By Patrick Downes
Catholic Herald of Hawaii
Matthew Lonoikamakahiki Wah Tim Yim, the son of Judge Patrick and Santa Marie Yim of Holy Trinity Parish in Kuliouou, was ordained a deacon on October 23 by Jesuit Bishop Michael C. Barber of Oakland, Calif., In the cathedral Christ the Light from Oakland.
Yim, a Jesuit, was one of nine men ordained to the “transitional” diaconate, which, unlike the “permanent” diaconate, is a step towards the priesthood. He is to be ordained a priest on June 11, 2022.
He told the Hawaii Catholic Herald prior to the email ordination that he “prayed that wisdom and compassion outwardly reflect the joy and gratitude that I feel on the inside as I strive to authentically live out the evangelical counsels of poverty, chastity and obedience “.
His parents attended the ordination. A cousin living in the Bay Area, a longtime friend of the University of Washington, DC, and other Jesuits and parish friends also attended.
Yim joined the Jesuits in August 2010 at the age of 32, making his first vows in Seattle on August 12, 2012, after a two-year novitiate.
Now 43, he is a member of the order’s Western Province of the United States, which covers 10 western states.
Born in Honolulu to a long line of Catholics on both sides of his parents, Yim was baptized at Saint Pius X Church in Manoa by Mgr. Daniel Dever, made his first communion at the Holy Trinity parish church in Kuliouou and was confirmed there by Bishop François X. DiLorenzo.
He attended the Iolani School from Kindergarten to Grade 12 and graduated from Oberlin College in Ohio with degrees in East Asian Studies and English Literature.
After receiving his certification to teach English as a second language, he traveled to China’s Shanxi Province to teach English in Taigu County. While in China, he learned to speak Mandarin.
Back in the islands, Yim obtained a master’s degree in library science from the University of Hawaii at Manoa. He worked as a librarian at the Bishop Museum for a few years while exploring vocation possibilities. He spent a year of discernment with the late Jesuit Father Russell Roide, then pastor of the Newman Center at the University of Hawaii, before joining the order.
As a Jesuit, he earned a master’s degree in philosophy from Fordham University, New York, while volunteering at St. John Chrysostom School in the South Bronx. He then taught philosophy at Gonzaga University in Spokane, Washington for a few years, followed by a year at St. Ignatius Loyola Church in Sacramento, Calif., Leading faith-sharing groups and leading small pensions.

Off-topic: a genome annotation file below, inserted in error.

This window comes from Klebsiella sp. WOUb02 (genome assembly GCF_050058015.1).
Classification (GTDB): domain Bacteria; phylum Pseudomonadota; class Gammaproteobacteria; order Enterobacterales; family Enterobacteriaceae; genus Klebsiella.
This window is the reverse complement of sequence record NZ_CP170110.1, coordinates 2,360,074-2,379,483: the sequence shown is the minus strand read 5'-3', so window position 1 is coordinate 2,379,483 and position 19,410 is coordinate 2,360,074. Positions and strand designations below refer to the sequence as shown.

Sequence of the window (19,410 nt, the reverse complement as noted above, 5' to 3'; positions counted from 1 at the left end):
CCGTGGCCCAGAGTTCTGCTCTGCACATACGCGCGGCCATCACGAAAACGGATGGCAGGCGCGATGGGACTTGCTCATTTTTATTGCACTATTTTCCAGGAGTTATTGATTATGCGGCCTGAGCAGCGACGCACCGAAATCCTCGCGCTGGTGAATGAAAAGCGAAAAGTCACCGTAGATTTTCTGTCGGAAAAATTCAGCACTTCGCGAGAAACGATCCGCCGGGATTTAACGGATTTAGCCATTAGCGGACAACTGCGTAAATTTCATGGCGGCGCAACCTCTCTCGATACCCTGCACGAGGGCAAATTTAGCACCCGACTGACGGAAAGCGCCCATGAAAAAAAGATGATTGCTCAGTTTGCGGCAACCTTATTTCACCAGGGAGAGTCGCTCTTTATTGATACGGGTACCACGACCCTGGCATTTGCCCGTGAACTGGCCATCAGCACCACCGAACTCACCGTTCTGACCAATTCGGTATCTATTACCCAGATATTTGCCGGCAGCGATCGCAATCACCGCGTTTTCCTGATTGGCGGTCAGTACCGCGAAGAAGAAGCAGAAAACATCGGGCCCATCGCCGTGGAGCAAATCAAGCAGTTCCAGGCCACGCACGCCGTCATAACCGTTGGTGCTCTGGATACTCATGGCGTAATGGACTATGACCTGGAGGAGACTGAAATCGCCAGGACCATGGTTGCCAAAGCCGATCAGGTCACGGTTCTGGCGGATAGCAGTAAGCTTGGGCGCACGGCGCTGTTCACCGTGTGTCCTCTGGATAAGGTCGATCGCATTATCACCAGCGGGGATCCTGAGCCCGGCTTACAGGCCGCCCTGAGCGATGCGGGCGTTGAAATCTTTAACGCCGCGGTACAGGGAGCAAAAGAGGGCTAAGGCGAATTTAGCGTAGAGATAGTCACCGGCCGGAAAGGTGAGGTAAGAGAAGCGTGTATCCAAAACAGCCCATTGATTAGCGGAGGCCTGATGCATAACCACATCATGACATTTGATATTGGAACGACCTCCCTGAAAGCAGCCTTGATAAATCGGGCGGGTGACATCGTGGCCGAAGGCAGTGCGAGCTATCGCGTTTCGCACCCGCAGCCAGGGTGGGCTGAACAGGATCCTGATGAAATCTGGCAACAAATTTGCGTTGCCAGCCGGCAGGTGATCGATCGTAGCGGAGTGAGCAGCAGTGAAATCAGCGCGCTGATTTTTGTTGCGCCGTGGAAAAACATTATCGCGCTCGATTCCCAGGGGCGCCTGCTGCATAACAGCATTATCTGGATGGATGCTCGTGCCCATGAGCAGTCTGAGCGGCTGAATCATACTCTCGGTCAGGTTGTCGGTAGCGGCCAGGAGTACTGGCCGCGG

He began studying theology in 2019 at the Jesuit School of Theology at the University of Santa Clara in Berkeley, California, doing fieldwork at the Ignatian Spiritual Life Center in St. Agnes Parish in San Francisco, California. online and via Zoom due to the pandemic.
This year he will travel to Sacramento to assist as a deacon in St. Ignatius Loyola Parish.
“My prayer this year has focused on gratitude,” he told the Hawaii Catholic Herald. “I am very grateful for this. “
He thanked the women and men who have guided and befriended him over the years, especially those who have passed away recently, including Father Roide, the first Jesuit he met in Hawaii.
“I am grateful for the experiences I have had in my life and how kind God has been to me over the years,” he said. “I thank my parents and my family. “
“I am also touched by the immensity of the confidence and the responsibility towards which I step regularly,” he said.
“Gratitude, humility, responsibility, joy and sadness – all together and sometimes at the same time. I think this has also been part of my prayer as I continue to move forward towards ordination, ”Yim said.
“The reasons for which I joined the Society of Jesus are not the same which allowed me to stay,” he declared. “Rather, it is my deeper and deeper relationship with Jesus Christ and the many good examples of Christian life well lived (secular and religious) that continue to call me a generous ‘yes’ to God’s invitation to collaborate. with so many others. . “
Yim said: “These last 10 years or so as a Jesuit have made me more reflective of the words of the ‘prayer of Suscipe’ that Saint Ignatius of Loyola wrote: ‘Take, Lord, and receive all my freedom, my memory. , my understanding and all my willpower, all that I have and that I call mine.
“When I say this prayer, I know I am asking God for infinitely more than I can offer. Freedom, memory, understanding, will – all this is nothing compared to the gifts that God gives in abundance, the love of God and the grace of God.
The Jesuits, founded in 1540 by Saint Ignatius of Loyola and officially known as the Company of Jesus, constitute the largest order of priests and brothers in the Catholic Church.
The order has a dozen priests who were born in Hawaii or who have close ties to Hawaii.